THE HOGARTH. NEW YORK LIGHTERAGE & TRANSPORTATION CO. v. THE HOGARTH et al. SAME v. HOGAN et ai. (Circuit Court of Appeals, Second Circuit. December 2, 1895.)
SHIPPING-LoADING CARGO FROM LIGHTER-Loss OF GOODS.
A ship was heavy packages of goods from a lighter by means of a boom projecting over the lighter's rail, no guy being used with the sling. The cases had been piled in tiers next to the lighter's rail, each tier being composed of three layers of cases. T1\ere was a space of some 12 to 18 inches between the outside tier and the 6ne next to it. In raising the topmost case of the outside tier, which case was much broader than the one immediately beneath it, the latter was shoved over tbe rail and lost, by the sinking of the back edge of the upper ease Into the space. between the two tiers as the front edge was raised by the sling. Held that, as it was the duty of the lighter's master to place the cases within the reach of the sblp's tackle, the lighter was responsible for the manner in which the cases were piled along the rail; that, If a guy was necessary, it was the duty of the lighter's master to notify the stevedore stationed on the deck of tbe ship of .such necessity; and that, if there was any negligence, it was due to the manner of piling the cases, and the ship was not iiable for the loss.
Appeals from the Dit;;:trict Court of the United States for the Southern District of New York.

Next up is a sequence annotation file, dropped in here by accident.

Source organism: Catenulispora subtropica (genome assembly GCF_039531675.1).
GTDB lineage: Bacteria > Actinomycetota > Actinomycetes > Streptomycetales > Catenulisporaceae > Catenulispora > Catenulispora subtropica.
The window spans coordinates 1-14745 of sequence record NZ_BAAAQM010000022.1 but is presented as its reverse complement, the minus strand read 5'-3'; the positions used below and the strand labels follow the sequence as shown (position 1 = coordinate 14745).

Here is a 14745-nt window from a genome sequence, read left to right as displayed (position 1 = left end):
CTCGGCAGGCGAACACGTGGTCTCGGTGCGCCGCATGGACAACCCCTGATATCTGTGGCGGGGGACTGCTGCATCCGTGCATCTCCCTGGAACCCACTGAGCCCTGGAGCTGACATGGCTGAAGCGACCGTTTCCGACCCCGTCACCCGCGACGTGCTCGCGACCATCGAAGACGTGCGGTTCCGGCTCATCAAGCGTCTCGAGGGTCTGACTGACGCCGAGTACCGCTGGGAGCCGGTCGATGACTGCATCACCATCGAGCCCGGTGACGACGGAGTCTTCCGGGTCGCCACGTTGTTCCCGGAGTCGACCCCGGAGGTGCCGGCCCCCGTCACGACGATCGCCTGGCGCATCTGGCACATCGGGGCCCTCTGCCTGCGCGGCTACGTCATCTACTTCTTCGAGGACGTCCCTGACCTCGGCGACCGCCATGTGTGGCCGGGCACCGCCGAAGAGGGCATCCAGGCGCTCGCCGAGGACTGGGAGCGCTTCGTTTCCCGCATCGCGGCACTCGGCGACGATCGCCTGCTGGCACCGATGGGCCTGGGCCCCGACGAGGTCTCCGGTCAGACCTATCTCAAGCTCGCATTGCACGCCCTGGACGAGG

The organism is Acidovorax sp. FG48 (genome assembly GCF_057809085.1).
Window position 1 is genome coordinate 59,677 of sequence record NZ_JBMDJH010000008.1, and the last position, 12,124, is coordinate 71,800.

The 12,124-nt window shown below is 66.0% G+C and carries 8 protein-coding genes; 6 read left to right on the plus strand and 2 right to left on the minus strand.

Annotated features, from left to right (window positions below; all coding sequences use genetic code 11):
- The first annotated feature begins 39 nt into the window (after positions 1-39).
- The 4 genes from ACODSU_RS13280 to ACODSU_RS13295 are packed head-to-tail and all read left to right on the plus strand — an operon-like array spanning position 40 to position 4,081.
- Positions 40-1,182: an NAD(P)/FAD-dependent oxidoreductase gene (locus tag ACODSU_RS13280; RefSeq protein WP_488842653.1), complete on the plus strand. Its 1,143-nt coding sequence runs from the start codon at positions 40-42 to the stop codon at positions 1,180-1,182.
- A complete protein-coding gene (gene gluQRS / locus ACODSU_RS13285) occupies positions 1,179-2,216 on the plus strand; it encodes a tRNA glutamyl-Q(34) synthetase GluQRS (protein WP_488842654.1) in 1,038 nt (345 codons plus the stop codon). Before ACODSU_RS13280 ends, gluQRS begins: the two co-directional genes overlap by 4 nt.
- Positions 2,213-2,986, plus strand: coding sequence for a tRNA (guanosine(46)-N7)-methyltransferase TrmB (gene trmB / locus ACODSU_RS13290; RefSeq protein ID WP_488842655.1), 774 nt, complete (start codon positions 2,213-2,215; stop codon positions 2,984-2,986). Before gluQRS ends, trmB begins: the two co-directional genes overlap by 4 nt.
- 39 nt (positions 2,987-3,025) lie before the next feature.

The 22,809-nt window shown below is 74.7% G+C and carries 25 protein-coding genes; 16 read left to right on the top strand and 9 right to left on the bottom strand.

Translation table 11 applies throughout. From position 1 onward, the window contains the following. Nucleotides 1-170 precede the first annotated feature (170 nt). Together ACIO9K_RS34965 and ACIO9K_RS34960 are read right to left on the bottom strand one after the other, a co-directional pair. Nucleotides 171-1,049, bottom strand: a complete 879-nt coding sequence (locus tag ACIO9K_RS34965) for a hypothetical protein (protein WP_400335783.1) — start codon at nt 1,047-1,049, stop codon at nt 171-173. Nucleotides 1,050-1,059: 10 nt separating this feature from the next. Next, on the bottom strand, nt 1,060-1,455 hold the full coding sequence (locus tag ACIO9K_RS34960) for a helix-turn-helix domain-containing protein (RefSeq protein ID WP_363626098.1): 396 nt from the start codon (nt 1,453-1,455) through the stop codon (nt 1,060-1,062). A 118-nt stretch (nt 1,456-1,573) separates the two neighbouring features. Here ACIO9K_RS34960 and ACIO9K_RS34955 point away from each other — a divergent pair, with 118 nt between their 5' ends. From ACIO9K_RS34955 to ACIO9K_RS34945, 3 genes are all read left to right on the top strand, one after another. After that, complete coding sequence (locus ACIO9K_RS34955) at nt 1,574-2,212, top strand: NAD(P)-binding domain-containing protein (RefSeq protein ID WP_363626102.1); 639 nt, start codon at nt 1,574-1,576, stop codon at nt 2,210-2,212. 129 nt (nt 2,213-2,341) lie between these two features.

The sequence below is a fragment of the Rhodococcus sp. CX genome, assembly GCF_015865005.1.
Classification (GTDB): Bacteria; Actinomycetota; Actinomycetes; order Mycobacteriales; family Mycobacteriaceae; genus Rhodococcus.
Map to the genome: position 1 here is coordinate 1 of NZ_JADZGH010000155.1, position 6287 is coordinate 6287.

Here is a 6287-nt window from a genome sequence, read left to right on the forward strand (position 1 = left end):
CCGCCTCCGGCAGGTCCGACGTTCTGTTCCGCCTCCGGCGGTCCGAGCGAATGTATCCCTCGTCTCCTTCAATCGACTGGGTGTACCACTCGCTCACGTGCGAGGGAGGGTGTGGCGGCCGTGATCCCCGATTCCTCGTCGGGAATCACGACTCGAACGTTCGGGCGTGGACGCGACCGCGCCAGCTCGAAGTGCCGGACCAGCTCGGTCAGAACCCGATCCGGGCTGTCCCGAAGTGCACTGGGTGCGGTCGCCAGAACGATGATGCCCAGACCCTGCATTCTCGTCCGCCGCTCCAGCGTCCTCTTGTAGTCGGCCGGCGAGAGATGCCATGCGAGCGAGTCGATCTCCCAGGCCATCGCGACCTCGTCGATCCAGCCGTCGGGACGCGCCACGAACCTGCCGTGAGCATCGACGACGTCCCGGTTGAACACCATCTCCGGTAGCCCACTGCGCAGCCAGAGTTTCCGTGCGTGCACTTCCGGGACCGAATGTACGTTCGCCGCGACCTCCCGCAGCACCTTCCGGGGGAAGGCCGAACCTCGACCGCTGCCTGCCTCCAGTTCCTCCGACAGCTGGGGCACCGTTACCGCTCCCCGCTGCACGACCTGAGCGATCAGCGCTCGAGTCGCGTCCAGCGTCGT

These were libels by the New York Lighterage & Transportation Company agaInst tbe steamshIp Hogarth (tbe Liverpool, Brazil & River Plate Navigation Company, claimant), and against Timothy Hogan and others, to recover for the loss of a package of merchandise lost overboard while loading cargo Upon the Hogarth from libelant's lighter. Tbe district court dismissed tbe libels, with costs, and libelant has appealed. Tbe Hogarth was lying alongside a wharf in Brooklyn. Outside of her, along her starboard side, lay a lighter, the property of the libelant. The port side of the ligbter was towards tbe starboard side of tbe ship. The cargo on tbe lighter consisted of heavy machinery in cases, and driving wheels of locomotives. A boom was rigged out from the mast on tbe ship, and swung about a .foot and a half over tbe ship's side. The sling around tbe cases was made fast to tackle rigged to tbe end of tbe boom. No guy rope was used with the sling. At the winch on board of the sbip was one of the ship's company in charge. At tbe gangway on the ship stood George Crowley, one of tbe stevedore's men. On the lighter were two of the stevedore's men, Willis and Leary, who had charge of the slinging of the different cases and pieces of machinery, of fastening the tackle from the end of the boom into the sling, of signaling wben to start, and of hoisting. On board the lighter was John Olsen i1'l cbarge. He was in tbe employ of libelant. It was bis duty to bring tbe cases of pieces of macbinery within reach of the sbip's tackle. Tbereafter the stevedore's men took charge of it. Tbe port tier of cases on the lighter-that is, the tier next the rail of the lighter-was made up of three layers of caEfes, one on top of the other. There was a short space between the outside tier and the next tier, yariously testified to as being about 18 inches. The dimensions of the case in the sling were 7 feet 10 inches by 7 feet 9 inches by 3 feet 6 inches, weighing 2,800 pounds. The dimensions of the case that went overboard were 10 feet 11,inches long, 2 feet 9 inches wide, and 1 foot 4 inches thick, weighing 2,570 pounds. The following opinion was delivered in tbe district court by BROWN, District Judge: "T'he evidence ieaves no doubt that the second case above the deck was forced off from the side of the lighter by the great weight of the case above it, as the latter was being raised to go on board the Hoga11b. The latter case, being